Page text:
BENTONVILLE, Ark. — Walmart stunned the retail world when it announced recently that it would give raises to approximately 500,000 employees, increasing its base hourly pay rate above the federal minimum wage. In the wake of Walmart’s move, industry observers and analysts have been examining the possible implications for the rest of the industry.
Through the initiative, current and future associates will earn at least $9.00 per hour, or $1.75 above the federal minimum wage of $7.25 per hour. By February 1, 2016, all current associates will earn at least $10.00 per hour.
“For several months, our leadership teams have been developing and testing new ideas to reward associates for their service to our customers and give them clearer pathways for opportunity,” president and chief executive officer Doug McMillon said in remarks prepared for the company’s year-end conference call last month.
“We’re pursuing a comprehensive approach to our hiring, training, compensation, scheduling programs and store management structure that is sustainable over the long term … We’re also realigning our store operational structure to give associates a closer relationship with their supervisors. Associates will have more ownership over their schedules. In addition, we’ll provide them with more resources and training to enable merit-based career advancement and higher levels of pay.”
In addition to the pay raise, the retailer is testing a new training and education program to help employees upgrade their skills and prepare themselves for a career. Together with the Walmart foundation, the company has also committed $100 million over five years to explore how workers in the retail and related industries can be better trained and prepared for advancement. The foundation will work with other foundations, employers, community colleges and nonprofit organizations to address what the company termed a fundamental challenge for America.
“Walmart is also piloting a new, comprehensive on-boarding and training program to create clear career pathways for associates so they can earn more and seek promotions,” McMillon elaborated. “We’re encouraging our associates to continue their education by providing no-cost access for them to complete their high-school diploma or GED, as well as free and low-cost college credit to reduce the time and cost of earning a college degree. The skills and training that an associate receives through this program will be transferable outside of Walmart.”
Early response to the initiatives was mixed. Because the investment involved for this year will total more than $1 billion, Walmart’s operating profit and net earnings will be pressured. According to chief financial officer Charles Holley, the new wage structure will shave approximately 2 cents per share from first quarter earnings and reduce full-year earnings by about 20 cents per share.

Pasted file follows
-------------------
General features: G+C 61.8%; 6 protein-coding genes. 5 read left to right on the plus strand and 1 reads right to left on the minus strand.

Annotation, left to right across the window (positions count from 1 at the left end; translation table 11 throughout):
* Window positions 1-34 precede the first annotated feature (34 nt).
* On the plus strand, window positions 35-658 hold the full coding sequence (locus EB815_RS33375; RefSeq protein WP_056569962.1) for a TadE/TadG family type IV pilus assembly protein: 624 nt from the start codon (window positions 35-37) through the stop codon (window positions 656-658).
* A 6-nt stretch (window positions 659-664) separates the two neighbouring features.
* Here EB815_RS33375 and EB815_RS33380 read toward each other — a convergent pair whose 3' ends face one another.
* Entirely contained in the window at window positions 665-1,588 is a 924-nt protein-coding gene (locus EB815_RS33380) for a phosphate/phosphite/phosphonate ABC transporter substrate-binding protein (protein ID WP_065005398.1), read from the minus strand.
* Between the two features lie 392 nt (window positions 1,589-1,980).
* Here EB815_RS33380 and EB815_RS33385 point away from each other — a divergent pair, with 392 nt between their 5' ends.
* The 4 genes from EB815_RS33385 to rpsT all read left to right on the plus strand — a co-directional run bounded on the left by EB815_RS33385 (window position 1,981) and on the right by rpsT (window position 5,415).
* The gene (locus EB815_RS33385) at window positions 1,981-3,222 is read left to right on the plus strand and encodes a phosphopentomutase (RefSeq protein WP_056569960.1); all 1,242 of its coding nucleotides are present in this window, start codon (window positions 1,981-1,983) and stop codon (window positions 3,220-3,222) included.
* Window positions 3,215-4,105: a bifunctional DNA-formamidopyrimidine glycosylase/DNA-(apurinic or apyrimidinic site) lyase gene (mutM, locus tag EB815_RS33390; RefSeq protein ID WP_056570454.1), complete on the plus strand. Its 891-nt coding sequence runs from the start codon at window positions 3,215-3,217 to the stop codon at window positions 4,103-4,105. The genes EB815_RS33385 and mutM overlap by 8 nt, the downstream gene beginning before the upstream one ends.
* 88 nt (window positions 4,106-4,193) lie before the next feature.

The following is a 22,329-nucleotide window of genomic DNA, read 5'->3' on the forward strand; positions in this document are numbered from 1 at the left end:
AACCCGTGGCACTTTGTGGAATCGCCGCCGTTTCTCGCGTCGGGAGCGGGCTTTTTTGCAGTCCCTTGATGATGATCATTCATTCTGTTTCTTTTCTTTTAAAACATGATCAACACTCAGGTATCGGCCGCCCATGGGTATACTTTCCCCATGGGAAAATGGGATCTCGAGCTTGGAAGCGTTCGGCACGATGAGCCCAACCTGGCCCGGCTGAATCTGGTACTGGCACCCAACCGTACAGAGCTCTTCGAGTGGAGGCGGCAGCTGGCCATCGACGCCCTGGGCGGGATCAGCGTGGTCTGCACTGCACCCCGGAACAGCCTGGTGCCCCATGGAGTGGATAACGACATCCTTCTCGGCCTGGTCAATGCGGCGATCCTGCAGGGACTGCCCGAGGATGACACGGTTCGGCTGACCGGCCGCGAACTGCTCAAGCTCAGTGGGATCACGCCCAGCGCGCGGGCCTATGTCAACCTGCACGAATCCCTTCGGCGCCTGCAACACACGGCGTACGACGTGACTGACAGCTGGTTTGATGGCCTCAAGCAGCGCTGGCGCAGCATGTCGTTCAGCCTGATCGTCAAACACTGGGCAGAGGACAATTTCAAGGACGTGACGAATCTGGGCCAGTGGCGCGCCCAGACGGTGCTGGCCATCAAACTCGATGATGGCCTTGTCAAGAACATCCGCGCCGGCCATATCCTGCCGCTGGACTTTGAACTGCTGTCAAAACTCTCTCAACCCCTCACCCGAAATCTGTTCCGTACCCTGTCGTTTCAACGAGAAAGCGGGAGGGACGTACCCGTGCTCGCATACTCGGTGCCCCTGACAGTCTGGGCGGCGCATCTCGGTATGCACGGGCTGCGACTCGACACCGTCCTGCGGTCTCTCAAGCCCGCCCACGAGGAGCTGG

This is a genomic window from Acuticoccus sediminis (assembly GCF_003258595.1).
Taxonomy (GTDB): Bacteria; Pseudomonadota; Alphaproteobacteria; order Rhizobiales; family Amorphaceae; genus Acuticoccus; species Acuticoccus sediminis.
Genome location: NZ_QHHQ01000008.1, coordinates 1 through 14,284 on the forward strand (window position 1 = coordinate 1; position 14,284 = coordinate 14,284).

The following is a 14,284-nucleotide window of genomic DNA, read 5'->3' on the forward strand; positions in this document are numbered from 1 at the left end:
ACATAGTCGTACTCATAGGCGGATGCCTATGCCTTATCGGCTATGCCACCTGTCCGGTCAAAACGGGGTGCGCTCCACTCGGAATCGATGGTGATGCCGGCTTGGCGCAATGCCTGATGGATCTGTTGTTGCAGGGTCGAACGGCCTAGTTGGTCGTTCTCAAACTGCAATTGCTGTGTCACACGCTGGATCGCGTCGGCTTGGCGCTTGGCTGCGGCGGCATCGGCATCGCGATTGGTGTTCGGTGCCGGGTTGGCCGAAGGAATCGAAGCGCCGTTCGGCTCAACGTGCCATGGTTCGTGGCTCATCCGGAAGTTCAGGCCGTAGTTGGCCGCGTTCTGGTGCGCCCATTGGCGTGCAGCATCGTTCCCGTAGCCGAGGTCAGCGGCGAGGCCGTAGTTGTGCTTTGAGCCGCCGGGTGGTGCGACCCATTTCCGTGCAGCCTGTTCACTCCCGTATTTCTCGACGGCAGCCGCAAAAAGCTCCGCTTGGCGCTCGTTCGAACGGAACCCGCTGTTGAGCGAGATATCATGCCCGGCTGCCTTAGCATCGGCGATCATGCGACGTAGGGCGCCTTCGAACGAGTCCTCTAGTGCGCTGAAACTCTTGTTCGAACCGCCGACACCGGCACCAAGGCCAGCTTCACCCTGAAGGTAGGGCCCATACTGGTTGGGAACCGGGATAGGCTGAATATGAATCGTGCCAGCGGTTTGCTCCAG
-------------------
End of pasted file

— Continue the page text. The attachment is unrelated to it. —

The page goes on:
Predictably, Wall Street reacted with an initial thumbs down, promptly driving down Walmart’s share price 3.2% on the day the initiatives were unveiled. At the other end of the advocacy spectrum, supporters of a $15 minimum wage denounced the policy as cynical and antiquated.
“This is a symbolic victory for Walmart,” Tom Juravich, professor of sociology at University of Massachusetts Amherst told Fortune magazine. “They have no intention to meet the Fight for $15’s demands. This is a classic technique that we see in collective bargaining and organizing campaigns. Management will give a small or symbolic raise to take the energy out of the campaign. That’s what they’re intending to do here.”
In fact, Walmart’s motives behind the move are not entirely obvious. McMillon clearly linked it to improving the customer experience, which presumably will help drive sales growth. Significantly, he said that management is also evaluating product assortments and the retailer’s approach to service, both in-store and online, in order to be relevant to today’s customer.
So ultimately, the pay and training initiatives appear to be part of a broader shake-up of the business that McMillon has put in motion, not only to improve Walmart’s near-term performance but to position it more competitively for the future.
Some observers argue that Walmart is simply responding to the labor market, which has seen recent increases in hourly wages and job growth. For example, Aetna Inc. announced in January that it would establish a $16 per hour minimum wage in order to reduce turnover and attract more qualified candidates.
Speculation is also mounting over whether competitors such as Target Corp. and other retailers will follow Walmart’s lead, and if so, what the implications will be for their financial performances.
In a research note, Credit Suisse analysts recently compared the initiatives to two past moves by Walmart that had major impacts beyond the company: its introduction of $4 generic prescriptions and its drive for sustainability. According to Credit Suisse, with its wage hike and training program Walmart is reestablishing its leadership position in the retail industry.